Their friendship exceeded the bounds of dance, with Patrick, Daniel and Saeko often giving advice in outside matters, such as family and school. “Since we are older, we do have a responsibility to part onto the freshmen at least some sort of knowledge because when I came to this college, I didn’t have anyone to look up to. I understand exactly what the freshmen are going through so I just want to be there, not just for dancing but also for everything in general,” revealed Patrick. Besides advice on dance training, the freshman go to their upperclassmen for tips on which classes are easy, suggestions on what major they should change to, and to rant on family issues. He even goes as far as to calling the freshmen his children, teaching them Clubbing 101: what eye contact means in a club, when to approach a girl, etc., keeping their grades in check, and taking them to the mall to buy clothes for prom date with their high school girlfriends. “I felt that I was obligated to make sure I’m watching over them and making sure they’re taking care of their stuff. In that sense, it’s good because we’re a very close-knit group but at the same time, it gets kind of distracting because we’re so comfortable. We tend to do goof around but I think that Daniel and I are responsible for making sure everyone is on track,” said Patrick.
When 6:30 PM came around, everyone had already assembled by the tent that belonged to a friend who was participating in Relay for Life’s stay overnight event. With some people sitting on the grass, some in fold-up chairs, and some jamming to a guitar with some friends, everyone was trying their excitement and nervousness in check. For Ben however, his love for performing automatically gave him an adrenaline rush. “I’m getting really hyped up,” he said, “and I want to try to get everyone hyped up with me.” For the friends who had come out to support DCTC, girlfriends from other schools included, they also were really excited to see the debut. Diana Park, a hallmate of some of the performers, said, “I’m so proud to have these dancers as my friends and want to support them. Also, who doesn’t enjoy a good performance?” With twenty minutes left, most of the dancers started their warm-ups.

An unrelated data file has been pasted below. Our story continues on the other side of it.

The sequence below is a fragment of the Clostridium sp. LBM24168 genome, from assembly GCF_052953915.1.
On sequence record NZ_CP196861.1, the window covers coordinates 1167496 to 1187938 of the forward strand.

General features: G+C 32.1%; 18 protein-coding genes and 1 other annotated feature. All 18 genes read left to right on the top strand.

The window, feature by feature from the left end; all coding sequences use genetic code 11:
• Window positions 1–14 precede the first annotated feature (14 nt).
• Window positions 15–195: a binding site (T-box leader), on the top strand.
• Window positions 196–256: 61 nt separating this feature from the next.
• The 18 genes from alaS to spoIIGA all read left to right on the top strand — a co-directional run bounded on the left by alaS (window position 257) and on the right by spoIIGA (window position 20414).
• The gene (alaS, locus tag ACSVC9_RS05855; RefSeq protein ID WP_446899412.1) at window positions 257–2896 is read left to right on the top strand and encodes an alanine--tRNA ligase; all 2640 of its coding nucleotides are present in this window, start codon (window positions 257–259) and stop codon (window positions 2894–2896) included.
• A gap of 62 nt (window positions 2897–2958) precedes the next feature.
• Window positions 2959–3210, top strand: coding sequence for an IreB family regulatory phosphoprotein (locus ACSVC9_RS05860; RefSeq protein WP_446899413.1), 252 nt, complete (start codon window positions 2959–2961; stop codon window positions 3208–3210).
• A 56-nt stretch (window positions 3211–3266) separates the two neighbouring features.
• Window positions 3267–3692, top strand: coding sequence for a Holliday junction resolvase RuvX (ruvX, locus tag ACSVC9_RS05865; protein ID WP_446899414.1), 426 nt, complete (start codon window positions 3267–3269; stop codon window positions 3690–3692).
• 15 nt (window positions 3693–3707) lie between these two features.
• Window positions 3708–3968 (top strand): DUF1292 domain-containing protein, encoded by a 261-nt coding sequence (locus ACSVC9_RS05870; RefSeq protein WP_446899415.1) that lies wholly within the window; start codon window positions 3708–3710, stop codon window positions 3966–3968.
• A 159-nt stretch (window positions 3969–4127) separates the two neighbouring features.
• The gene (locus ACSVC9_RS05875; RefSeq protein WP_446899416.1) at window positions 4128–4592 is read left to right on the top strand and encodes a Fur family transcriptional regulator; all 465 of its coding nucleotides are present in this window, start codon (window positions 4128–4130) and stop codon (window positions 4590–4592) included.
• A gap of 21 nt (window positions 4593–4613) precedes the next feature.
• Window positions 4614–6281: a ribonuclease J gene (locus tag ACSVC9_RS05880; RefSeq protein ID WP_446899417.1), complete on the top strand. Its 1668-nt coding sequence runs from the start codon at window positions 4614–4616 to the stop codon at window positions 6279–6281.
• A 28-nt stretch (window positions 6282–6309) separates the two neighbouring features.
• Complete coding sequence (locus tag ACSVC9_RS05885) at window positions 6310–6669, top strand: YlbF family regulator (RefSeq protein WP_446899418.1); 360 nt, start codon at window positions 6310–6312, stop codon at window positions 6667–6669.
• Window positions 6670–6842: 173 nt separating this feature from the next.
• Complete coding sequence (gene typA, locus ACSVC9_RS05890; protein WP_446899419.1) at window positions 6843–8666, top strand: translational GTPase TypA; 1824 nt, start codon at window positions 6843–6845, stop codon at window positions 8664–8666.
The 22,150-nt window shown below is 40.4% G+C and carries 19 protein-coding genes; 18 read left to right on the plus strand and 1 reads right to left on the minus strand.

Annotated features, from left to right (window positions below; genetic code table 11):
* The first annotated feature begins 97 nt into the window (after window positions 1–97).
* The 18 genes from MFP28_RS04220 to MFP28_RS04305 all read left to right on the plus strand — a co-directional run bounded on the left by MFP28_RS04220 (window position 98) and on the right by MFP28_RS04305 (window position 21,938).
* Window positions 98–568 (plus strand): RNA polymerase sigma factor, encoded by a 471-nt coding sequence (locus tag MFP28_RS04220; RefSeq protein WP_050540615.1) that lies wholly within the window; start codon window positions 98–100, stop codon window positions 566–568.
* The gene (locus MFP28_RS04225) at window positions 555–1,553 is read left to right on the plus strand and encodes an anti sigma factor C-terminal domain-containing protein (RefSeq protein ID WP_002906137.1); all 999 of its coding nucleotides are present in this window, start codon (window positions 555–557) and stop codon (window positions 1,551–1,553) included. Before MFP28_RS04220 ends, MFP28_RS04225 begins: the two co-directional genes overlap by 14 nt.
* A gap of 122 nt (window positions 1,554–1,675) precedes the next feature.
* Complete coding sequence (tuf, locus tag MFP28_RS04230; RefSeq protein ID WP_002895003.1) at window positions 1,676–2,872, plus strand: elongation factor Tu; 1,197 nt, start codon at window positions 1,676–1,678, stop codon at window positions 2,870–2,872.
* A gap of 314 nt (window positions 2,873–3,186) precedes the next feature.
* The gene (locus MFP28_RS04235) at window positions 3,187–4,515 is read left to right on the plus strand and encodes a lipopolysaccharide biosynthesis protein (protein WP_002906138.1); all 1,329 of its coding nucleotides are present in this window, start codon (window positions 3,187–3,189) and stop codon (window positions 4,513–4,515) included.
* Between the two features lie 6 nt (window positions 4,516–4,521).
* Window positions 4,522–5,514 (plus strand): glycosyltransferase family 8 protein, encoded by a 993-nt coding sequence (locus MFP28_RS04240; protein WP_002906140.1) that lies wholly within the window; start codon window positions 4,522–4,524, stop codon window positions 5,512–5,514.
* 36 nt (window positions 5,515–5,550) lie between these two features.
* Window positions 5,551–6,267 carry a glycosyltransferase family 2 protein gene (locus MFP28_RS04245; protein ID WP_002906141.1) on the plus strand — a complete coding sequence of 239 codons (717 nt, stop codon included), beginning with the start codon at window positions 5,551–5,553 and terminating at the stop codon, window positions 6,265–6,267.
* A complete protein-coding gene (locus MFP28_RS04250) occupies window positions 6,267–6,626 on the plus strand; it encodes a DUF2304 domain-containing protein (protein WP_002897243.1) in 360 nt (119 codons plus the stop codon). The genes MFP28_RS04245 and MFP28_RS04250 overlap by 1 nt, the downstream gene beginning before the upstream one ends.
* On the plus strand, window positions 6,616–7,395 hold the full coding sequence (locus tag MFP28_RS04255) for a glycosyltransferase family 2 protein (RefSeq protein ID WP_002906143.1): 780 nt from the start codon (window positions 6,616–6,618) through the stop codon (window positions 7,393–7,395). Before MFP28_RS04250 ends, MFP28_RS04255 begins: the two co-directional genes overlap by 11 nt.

The group had come a long way from when they first started back in fall of 2009. Upon their arrival at college, UCI served as a center for expansion in dance. Prior to this opportunity, most of them didn’t really have a group of friends to dance with and learn from. “I felt that really was what dance was all about: to come together with a group of people and do what you love to do. I was so caught up in learning new things and bothering Daniel to teach me,” said Andy. Although the founders of DCTC didn’t intend on recruiting all freshmen until they saw the passion they had for dance.
The audition process for DCTC did not follow the conventional audition process for dance crews, which was coming up with an audition set and teaching it to those who were trying out and later would be judged by performance on this piece. “We felt that if we did give them an audition piece, it was easy for them to just audition and once they make it, oh, its no big deal because there were so many talented dancers at UCI already,” said Patrick. Instead, Patrick and Daniel observed Conrad, Ben, Andy and Saharat during dance sessions, often putting them in a line and having them freestyle to different songs, one by one. These songs could be anything from the Mulan soundtrack to Christmas music. “I wanted to see how they would respond to types of music and how they respond under pressure and their musicality. These were the things we would consider in recruiting people to be part of this crew,” said Patrick.
At 6:45 PM, the performers got together for a quick pep talk. Everyone was really starting to feel the excitement now. The other group of dancers who would be performing on the same stage had also just arrived. Teenage Mutant Ninja Turtles, a subgroup of one of UCI’s prominently established dance teams, the Moderately Crazy Insane Anteaters, would be representative of the UCI dance community tonight, witnessing DCTC’s debut. Because of the skill level and strength of this group, DCTC was feeling especially nervous, knowing fellow dancers would judge them.
“No matter what happens tonight, just know that we put in all this hard work and it’s our time to show it, okay guys? It doesn’t matter what they think; it’s about us. Let’s kill it out there!” encouraged Patrick.
Practice for this set had begun in March. With only one month, DCT went from sessioning together twice a week to practice 4-5 times a week. In the unseasonably cold April nights, the crew gathered at 10 PM in one of the most random places to dance. The average loading dock by day on the UCI campus turns into a makeshift studio by night. Despite the cold wind and rough concrete, the dancers are in their t-shirts and wife beaters sweating as they scrape their shoulders in attempt to compete a complicated power move. In an undiscovered, underappreciated corner of the campus, they are separated from the rest of society, doing what they love in the secret dead of the night. This environment of grey, black and white is urban dance at its greatest.